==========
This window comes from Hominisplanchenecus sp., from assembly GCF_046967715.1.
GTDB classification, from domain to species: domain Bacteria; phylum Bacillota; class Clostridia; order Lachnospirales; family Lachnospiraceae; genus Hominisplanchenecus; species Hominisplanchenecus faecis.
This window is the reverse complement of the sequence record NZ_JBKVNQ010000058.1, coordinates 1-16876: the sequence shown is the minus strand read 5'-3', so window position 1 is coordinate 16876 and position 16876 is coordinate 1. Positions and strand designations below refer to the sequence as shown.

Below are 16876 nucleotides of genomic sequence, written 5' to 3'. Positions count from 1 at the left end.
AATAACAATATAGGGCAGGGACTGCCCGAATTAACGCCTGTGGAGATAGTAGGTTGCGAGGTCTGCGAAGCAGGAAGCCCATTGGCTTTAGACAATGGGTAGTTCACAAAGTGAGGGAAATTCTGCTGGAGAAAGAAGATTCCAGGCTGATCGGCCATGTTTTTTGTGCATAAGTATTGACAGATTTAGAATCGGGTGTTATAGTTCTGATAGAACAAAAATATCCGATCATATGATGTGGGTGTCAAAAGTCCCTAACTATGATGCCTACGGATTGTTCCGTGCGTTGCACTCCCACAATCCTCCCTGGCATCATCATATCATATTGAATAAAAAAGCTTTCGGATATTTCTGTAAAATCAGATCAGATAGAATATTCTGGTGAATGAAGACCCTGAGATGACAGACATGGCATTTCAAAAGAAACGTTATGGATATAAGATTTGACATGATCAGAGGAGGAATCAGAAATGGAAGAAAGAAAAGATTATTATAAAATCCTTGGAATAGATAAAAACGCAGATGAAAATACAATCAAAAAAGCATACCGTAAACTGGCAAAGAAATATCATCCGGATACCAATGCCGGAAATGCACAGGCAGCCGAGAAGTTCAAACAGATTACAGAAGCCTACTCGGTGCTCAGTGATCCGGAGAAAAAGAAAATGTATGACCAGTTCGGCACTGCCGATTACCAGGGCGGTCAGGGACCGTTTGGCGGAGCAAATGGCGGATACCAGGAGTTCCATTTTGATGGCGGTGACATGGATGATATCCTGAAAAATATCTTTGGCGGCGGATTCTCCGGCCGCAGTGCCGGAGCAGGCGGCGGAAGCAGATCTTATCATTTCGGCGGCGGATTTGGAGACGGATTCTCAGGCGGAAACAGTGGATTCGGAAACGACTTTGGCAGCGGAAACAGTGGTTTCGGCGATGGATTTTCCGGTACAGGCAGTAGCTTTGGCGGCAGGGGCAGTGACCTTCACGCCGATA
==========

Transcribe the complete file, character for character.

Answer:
This window comes from Hominisplanchenecus sp., from assembly GCF_046967715.1.
GTDB classification, from domain to species: domain Bacteria; phylum Bacillota; class Clostridia; order Lachnospirales; family Lachnospiraceae; genus Hominisplanchenecus; species Hominisplanchenecus faecis.
This window is the reverse complement of the sequence record NZ_JBKVNQ010000058.1, coordinates 1-16876: the sequence shown is the minus strand read 5'-3', so window position 1 is coordinate 16876 and position 16876 is coordinate 1. Positions and strand designations below refer to the sequence as shown.

Below are 16876 nucleotides of genomic sequence, written 5' to 3'. Positions count from 1 at the left end.
AATAACAATATAGGGCAGGGACTGCCCGAATTAACGCCTGTGGAGATAGTAGGTTGCGAGGTCTGCGAAGCAGGAAGCCCATTGGCTTTAGACAATGGGTAGTTCACAAAGTGAGGGAAATTCTGCTGGAGAAAGAAGATTCCAGGCTGATCGGCCATGTTTTTTGTGCATAAGTATTGACAGATTTAGAATCGGGTGTTATAGTTCTGATAGAACAAAAATATCCGATCATATGATGTGGGTGTCAAAAGTCCCTAACTATGATGCCTACGGATTGTTCCGTGCGTTGCACTCCCACAATCCTCCCTGGCATCATCATATCATATTGAATAAAAAAGCTTTCGGATATTTCTGTAAAATCAGATCAGATAGAATATTCTGGTGAATGAAGACCCTGAGATGACAGACATGGCATTTCAAAAGAAACGTTATGGATATAAGATTTGACATGATCAGAGGAGGAATCAGAAATGGAAGAAAGAAAAGATTATTATAAAATCCTTGGAATAGATAAAAACGCAGATGAAAATACAATCAAAAAAGCATACCGTAAACTGGCAAAGAAATATCATCCGGATACCAATGCCGGAAATGCACAGGCAGCCGAGAAGTTCAAACAGATTACAGAAGCCTACTCGGTGCTCAGTGATCCGGAGAAAAAGAAAATGTATGACCAGTTCGGCACTGCCGATTACCAGGGCGGTCAGGGACCGTTTGGCGGAGCAAATGGCGGATACCAGGAGTTCCATTTTGATGGCGGTGACATGGATGATATCCTGAAAAATATCTTTGGCGGCGGATTCTCCGGCCGCAGTGCCGGAGCAGGCGGCGGAAGCAGATCTTATCATTTCGGCGGCGGATTTGGAGACGGATTCTCAGGCGGAAACAGTGGATTCGGAAACGACTTTGGCAGCGGAAACAGTGGTTTCGGCGATGGATTTTCCGGTACAGGCAGTAGCTTTGGCGGCAGGGGCAGTGACCTTCACGCCGATA